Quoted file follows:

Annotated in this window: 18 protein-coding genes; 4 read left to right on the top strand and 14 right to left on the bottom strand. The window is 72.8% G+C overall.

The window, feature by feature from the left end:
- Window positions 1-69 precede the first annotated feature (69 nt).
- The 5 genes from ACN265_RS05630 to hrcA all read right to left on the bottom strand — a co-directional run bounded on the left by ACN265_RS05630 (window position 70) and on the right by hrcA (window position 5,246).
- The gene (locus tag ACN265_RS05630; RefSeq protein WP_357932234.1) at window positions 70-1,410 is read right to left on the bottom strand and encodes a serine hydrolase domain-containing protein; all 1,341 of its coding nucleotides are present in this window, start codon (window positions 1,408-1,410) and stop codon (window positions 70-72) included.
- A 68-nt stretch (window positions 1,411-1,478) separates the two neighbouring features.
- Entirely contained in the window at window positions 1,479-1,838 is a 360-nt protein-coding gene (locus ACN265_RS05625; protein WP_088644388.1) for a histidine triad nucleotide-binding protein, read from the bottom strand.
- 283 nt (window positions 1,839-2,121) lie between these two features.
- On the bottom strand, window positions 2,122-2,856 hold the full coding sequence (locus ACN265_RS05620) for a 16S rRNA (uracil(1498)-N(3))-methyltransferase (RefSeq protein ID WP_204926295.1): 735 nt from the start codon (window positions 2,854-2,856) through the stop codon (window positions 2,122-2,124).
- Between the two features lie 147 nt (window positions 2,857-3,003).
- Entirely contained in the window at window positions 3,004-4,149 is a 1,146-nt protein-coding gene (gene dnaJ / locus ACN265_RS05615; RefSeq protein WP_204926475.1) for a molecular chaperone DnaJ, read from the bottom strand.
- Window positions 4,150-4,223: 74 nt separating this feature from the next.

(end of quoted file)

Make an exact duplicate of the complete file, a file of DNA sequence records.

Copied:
Annotated in this window: 18 protein-coding genes; 4 read left to right on the top strand and 14 right to left on the bottom strand. The window is 72.8% G+C overall.

The window, feature by feature from the left end:
- Window positions 1-69 precede the first annotated feature (69 nt).
- The 5 genes from ACN265_RS05630 to hrcA all read right to left on the bottom strand — a co-directional run bounded on the left by ACN265_RS05630 (window position 70) and on the right by hrcA (window position 5,246).
- The gene (locus tag ACN265_RS05630; RefSeq protein WP_357932234.1) at window positions 70-1,410 is read right to left on the bottom strand and encodes a serine hydrolase domain-containing protein; all 1,341 of its coding nucleotides are present in this window, start codon (window positions 1,408-1,410) and stop codon (window positions 70-72) included.
- A 68-nt stretch (window positions 1,411-1,478) separates the two neighbouring features.
- Entirely contained in the window at window positions 1,479-1,838 is a 360-nt protein-coding gene (locus ACN265_RS05625; protein WP_088644388.1) for a histidine triad nucleotide-binding protein, read from the bottom strand.
- 283 nt (window positions 1,839-2,121) lie between these two features.
- On the bottom strand, window positions 2,122-2,856 hold the full coding sequence (locus ACN265_RS05620) for a 16S rRNA (uracil(1498)-N(3))-methyltransferase (RefSeq protein ID WP_204926295.1): 735 nt from the start codon (window positions 2,854-2,856) through the stop codon (window positions 2,122-2,124).
- Between the two features lie 147 nt (window positions 2,857-3,003).
- Entirely contained in the window at window positions 3,004-4,149 is a 1,146-nt protein-coding gene (gene dnaJ / locus ACN265_RS05615; RefSeq protein WP_204926475.1) for a molecular chaperone DnaJ, read from the bottom strand.
- Window positions 4,150-4,223: 74 nt separating this feature from the next.